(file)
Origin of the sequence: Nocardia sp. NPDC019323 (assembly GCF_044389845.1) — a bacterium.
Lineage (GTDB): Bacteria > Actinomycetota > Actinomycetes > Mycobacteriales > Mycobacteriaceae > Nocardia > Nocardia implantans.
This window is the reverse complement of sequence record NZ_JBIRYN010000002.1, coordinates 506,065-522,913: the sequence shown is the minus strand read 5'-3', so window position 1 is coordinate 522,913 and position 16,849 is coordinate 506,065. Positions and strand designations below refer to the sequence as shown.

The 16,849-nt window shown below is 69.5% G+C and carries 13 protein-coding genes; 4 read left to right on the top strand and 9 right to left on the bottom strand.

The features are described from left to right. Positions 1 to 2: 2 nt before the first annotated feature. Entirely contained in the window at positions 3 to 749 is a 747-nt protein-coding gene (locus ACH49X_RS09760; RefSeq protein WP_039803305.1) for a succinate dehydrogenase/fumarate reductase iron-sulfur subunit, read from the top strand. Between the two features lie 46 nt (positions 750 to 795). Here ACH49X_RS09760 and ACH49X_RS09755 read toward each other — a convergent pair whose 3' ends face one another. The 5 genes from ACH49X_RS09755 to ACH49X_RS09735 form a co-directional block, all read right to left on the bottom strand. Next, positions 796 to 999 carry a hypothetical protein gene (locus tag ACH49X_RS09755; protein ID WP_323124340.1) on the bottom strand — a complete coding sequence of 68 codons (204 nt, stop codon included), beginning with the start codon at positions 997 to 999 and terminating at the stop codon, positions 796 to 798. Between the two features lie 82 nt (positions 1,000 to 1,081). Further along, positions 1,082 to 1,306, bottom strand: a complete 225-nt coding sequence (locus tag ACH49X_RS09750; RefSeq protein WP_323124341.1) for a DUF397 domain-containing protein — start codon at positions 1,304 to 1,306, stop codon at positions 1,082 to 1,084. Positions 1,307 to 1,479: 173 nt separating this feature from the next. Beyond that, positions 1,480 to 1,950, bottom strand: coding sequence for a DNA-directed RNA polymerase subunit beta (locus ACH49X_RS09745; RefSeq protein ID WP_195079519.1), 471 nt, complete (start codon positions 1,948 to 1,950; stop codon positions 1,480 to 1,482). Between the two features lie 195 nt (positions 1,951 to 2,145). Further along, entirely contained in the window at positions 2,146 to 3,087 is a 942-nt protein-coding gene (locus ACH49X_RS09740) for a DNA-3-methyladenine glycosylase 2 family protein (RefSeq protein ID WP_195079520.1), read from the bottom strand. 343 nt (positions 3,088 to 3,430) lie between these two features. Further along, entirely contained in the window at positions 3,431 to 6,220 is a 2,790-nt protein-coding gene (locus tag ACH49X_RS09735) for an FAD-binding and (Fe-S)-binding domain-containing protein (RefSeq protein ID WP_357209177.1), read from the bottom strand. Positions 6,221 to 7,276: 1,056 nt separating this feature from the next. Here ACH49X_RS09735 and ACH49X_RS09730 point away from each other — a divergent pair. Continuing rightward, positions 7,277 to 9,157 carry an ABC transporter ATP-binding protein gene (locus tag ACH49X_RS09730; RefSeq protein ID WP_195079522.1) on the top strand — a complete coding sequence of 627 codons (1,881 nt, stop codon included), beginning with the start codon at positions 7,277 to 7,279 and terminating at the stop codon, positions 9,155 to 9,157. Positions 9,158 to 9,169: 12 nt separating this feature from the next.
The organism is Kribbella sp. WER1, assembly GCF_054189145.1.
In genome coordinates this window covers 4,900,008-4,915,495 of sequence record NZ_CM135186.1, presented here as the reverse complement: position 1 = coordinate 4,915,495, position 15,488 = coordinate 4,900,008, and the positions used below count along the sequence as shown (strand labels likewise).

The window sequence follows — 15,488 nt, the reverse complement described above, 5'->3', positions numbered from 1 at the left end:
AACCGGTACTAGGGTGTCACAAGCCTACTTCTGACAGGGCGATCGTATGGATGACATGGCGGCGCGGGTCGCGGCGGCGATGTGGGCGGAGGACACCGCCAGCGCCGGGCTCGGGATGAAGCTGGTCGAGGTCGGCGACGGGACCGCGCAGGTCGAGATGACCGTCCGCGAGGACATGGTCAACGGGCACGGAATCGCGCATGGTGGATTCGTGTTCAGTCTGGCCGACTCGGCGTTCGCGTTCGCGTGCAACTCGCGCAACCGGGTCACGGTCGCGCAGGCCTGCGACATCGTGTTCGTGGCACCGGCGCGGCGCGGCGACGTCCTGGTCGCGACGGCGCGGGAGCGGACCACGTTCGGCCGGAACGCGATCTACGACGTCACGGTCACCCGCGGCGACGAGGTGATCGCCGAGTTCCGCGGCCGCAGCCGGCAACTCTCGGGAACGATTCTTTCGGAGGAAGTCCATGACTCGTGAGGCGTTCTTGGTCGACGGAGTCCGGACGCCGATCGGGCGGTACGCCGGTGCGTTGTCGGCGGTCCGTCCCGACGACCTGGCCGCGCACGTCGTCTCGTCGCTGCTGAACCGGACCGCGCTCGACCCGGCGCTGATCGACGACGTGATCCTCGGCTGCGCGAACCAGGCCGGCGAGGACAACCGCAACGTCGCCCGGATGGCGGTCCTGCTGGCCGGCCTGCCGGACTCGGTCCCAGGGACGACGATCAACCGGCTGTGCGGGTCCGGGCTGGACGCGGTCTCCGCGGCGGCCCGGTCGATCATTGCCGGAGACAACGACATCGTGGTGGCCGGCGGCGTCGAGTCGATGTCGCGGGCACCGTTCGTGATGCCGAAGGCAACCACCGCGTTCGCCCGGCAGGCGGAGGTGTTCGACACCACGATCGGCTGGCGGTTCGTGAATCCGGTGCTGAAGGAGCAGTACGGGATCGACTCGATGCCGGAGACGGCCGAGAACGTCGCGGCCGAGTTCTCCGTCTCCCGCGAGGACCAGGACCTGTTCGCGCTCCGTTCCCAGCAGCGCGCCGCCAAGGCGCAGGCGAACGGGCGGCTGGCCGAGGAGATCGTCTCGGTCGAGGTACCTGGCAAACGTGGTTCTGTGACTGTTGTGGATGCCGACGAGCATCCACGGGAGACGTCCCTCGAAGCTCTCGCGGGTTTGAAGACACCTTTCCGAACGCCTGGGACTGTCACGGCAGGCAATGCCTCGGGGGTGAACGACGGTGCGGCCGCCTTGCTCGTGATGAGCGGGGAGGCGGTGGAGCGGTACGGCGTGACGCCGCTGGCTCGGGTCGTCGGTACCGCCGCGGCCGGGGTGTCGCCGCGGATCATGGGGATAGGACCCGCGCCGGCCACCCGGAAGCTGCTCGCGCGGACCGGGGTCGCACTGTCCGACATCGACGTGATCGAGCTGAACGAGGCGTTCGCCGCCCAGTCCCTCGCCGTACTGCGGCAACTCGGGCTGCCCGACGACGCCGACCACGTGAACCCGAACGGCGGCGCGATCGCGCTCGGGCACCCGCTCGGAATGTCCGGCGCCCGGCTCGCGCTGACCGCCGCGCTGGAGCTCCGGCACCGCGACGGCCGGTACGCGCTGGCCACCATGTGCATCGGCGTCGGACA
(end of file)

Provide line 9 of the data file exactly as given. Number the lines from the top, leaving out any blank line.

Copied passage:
AACCGGTACTAGGGTGTCACAAGCCTACTTCTGACAGGGCGATCGTATGGATGACATGGCGGCGCGGGTCGCGGCGGCGATGTGGGCGGAGGACACCGCCAGCGCCGGGCTCGGGATGAAGCTGGTCGAGGTCGGCGACGGGACCGCGCAGGTCGAGATGACCGTCCGCGAGGACATGGTCAACGGGCACGGAATCGCGCATGGTGGATTCGTGTTCAGTCTGGCCGACTCGGCGTTCGCGTTCGCGTGCAACTCGCGCAACCGGGTCACGGTCGCGCAGGCCTGCGACATCGTGTTCGTGGCACCGGCGCGGCGCGGCGACGTCCTGGTCGCGACGGCGCGGGAGCGGACCACGTTCGGCCGGAACGCGATCTACGACGTCACGGTCACCCGCGGCGACGAGGTGATCGCCGAGTTCCGCGGCCGCAGCCGGCAACTCTCGGGAACGATTCTTTCGGAGGAAGTCCATGACTCGTGAGGCGTTCTTGGTCGACGGAGTCCGGACGCCGATCGGGCGGTACGCCGGTGCGTTGTCGGCGGTCCGTCCCGACGACCTGGCCGCGCACGTCGTCTCGTCGCTGCTGAACCGGACCGCGCTCGACCCGGCGCTGATCGACGACGTGATCCTCGGCTGCGCGAACCAGGCCGGCGAGGACAACCGCAACGTCGCCCGGATGGCGGTCCTGCTGGCCGGCCTGCCGGACTCGGTCCCAGGGACGACGATCAACCGGCTGTGCGGGTCCGGGCTGGACGCGGTCTCCGCGGCGGCCCGGTCGATCATTGCCGGAGACAACGACATCGTGGTGGCCGGCGGCGTCGAGTCGATGTCGCGGGCACCGTTCGTGATGCCGAAGGCAACCACCGCGTTCGCCCGGCAGGCGGAGGTGTTCGACACCACGATCGGCTGGCGGTTCGTGAATCCGGTGCTGAAGGAGCAGTACGGGATCGACTCGATGCCGGAGACGGCCGAGAACGTCGCGGCCGAGTTCTCCGTCTCCCGCGAGGACCAGGACCTGTTCGCGCTCCGTTCCCAGCAGCGCGCCGCCAAGGCGCAGGCGAACGGGCGGCTGGCCGAGGAGATCGTCTCGGTCGAGGTACCTGGCAAACGTGGTTCTGTGACTGTTGTGGATGCCGACGAGCATCCACGGGAGACGTCCCTCGAAGCTCTCGCGGGTTTGAAGACACCTTTCCGAACGCCTGGGACTGTCACGGCAGGCAATGCCTCGGGGGTGAACGACGGTGCGGCCGCCTTGCTCGTGATGAGCGGGGAGGCGGTGGAGCGGTACGGCGTGACGCCGCTGGCTCGGGTCGTCGGTACCGCCGCGGCCGGGGTGTCGCCGCGGATCATGGGGATAGGACCCGCGCCGGCCACCCGGAAGCTGCTCGCGCGGACCGGGGTCGCACTGTCCGACATCGACGTGATCGAGCTGAACGAGGCGTTCGCCGCCCAGTCCCTCGCCGTACTGCGGCAACTCGGGCTGCCCGACGACGCCGACCACGTGAACCCGAACGGCGGCGCGATCGCGCTCGGGCACCCGCTCGGAATGTCCGGCGCCCGGCTCGCGCTGACCGCCGCGCTGGAGCTCCGGCACCGCGACGGCCGGTACGCGCTGGCCACCATGTGCATCGGCGTCGGACA